Historical control group (HC)

From May 2011 to March 2012, patients underwent conventional wound closure using subcutaneous and intradermal absorbable sutures. Closed suction drainage was applied to all patients.

Flap fixation group (FF)

From May 2012 to March 2013, all patients underwent wound closure using flap fixation. After the mastectomy, the skin flaps were sutured on to the pectoral muscle with polyfilament absorbable sutures (Vicryl 3.0). Sutures were placed at 3-cm intervals in two or three rows, depending on the extent of the skin flaps (Fig. 1). This procedure was done as described by Almond et al. in 2010 [8], without closing the axillary dead space with sutures. Care was taken to prevent dimpling of the skin.

Fig. 1

Schematic depiction of points of flap fixation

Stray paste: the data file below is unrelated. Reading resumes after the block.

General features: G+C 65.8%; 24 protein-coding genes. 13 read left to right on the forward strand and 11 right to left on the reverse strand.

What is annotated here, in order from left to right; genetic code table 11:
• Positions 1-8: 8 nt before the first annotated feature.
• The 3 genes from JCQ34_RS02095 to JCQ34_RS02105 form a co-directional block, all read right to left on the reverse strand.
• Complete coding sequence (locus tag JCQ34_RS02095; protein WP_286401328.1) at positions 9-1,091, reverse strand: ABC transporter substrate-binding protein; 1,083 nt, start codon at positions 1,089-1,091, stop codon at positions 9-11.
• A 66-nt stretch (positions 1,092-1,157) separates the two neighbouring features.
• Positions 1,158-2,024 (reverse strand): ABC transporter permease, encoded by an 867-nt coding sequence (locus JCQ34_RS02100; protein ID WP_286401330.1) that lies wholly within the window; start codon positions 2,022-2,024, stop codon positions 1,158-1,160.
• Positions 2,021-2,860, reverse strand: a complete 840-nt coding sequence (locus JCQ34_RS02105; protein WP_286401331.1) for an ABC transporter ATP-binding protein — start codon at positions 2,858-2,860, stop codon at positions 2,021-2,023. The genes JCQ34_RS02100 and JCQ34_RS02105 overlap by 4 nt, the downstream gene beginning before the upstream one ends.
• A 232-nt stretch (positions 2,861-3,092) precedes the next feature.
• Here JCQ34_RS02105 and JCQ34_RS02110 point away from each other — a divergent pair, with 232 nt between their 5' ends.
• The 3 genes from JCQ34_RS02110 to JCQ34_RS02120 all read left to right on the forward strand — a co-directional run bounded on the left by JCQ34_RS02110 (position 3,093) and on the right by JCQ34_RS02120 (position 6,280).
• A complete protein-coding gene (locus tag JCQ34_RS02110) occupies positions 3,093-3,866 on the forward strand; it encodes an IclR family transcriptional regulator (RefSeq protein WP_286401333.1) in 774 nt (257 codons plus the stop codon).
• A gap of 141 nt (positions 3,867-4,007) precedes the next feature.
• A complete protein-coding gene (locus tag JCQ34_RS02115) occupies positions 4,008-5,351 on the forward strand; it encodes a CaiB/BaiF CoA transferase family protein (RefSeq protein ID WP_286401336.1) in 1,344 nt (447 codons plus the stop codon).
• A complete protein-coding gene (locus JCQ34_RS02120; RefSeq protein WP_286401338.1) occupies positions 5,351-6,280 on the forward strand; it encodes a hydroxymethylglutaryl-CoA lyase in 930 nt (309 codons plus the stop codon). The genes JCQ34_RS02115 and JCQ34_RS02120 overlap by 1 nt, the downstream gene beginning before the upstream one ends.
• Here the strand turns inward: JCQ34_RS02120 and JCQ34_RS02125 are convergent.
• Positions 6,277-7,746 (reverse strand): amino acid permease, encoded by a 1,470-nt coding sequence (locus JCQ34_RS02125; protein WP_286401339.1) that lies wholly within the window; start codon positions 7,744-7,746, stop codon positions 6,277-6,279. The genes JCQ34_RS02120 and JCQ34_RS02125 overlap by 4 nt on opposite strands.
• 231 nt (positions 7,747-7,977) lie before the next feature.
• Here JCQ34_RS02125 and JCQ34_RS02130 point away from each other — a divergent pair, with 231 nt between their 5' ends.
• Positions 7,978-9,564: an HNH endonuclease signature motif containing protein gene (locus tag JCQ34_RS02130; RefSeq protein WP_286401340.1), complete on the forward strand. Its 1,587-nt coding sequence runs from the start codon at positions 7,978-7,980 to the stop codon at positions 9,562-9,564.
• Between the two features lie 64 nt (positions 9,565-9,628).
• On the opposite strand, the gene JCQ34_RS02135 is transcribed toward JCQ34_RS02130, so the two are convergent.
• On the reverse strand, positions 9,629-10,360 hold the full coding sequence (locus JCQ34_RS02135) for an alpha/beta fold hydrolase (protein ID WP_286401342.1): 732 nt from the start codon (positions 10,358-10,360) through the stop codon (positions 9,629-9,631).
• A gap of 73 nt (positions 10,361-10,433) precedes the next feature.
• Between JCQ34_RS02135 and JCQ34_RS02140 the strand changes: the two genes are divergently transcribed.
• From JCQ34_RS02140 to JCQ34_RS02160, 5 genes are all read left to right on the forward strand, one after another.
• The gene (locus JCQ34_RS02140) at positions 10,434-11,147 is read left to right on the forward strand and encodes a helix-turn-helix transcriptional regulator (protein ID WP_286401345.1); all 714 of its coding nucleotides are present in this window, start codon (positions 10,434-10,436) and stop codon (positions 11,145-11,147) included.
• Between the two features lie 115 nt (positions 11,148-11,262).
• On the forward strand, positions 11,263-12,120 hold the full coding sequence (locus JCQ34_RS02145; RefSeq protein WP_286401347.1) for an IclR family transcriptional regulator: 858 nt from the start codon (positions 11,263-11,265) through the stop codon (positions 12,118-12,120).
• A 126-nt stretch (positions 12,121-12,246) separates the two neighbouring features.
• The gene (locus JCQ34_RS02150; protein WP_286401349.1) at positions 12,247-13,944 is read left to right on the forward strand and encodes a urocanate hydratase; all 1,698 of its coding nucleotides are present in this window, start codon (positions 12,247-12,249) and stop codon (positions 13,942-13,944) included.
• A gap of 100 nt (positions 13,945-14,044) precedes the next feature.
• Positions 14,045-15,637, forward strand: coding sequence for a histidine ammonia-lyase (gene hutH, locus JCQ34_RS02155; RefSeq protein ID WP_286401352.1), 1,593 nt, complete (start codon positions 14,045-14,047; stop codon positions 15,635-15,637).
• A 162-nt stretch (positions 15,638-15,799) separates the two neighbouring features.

Data was extracted from electronic patient files by one of the co-authors. Operation reports and physicians’ and specialised nurse practioners’ outpatient clinic notes were analysed. Patient demographics (age, comorbidity, use of anticoagulant drugs, smoking, tumour stage, type of operation, blood loss and comorbidity) were noted. The Charlston comorbidity index was used to assess comorbidity [12]. Infection was defined as any wound appearance that required antibiotic treatment or surgery to evacuate infected seroma or abscess. Seroma was defined as a fluid collection as evidenced via palpation or clear serous fluid that was aspirated. Seroma aspirations were counted as registered in the patients’ charts.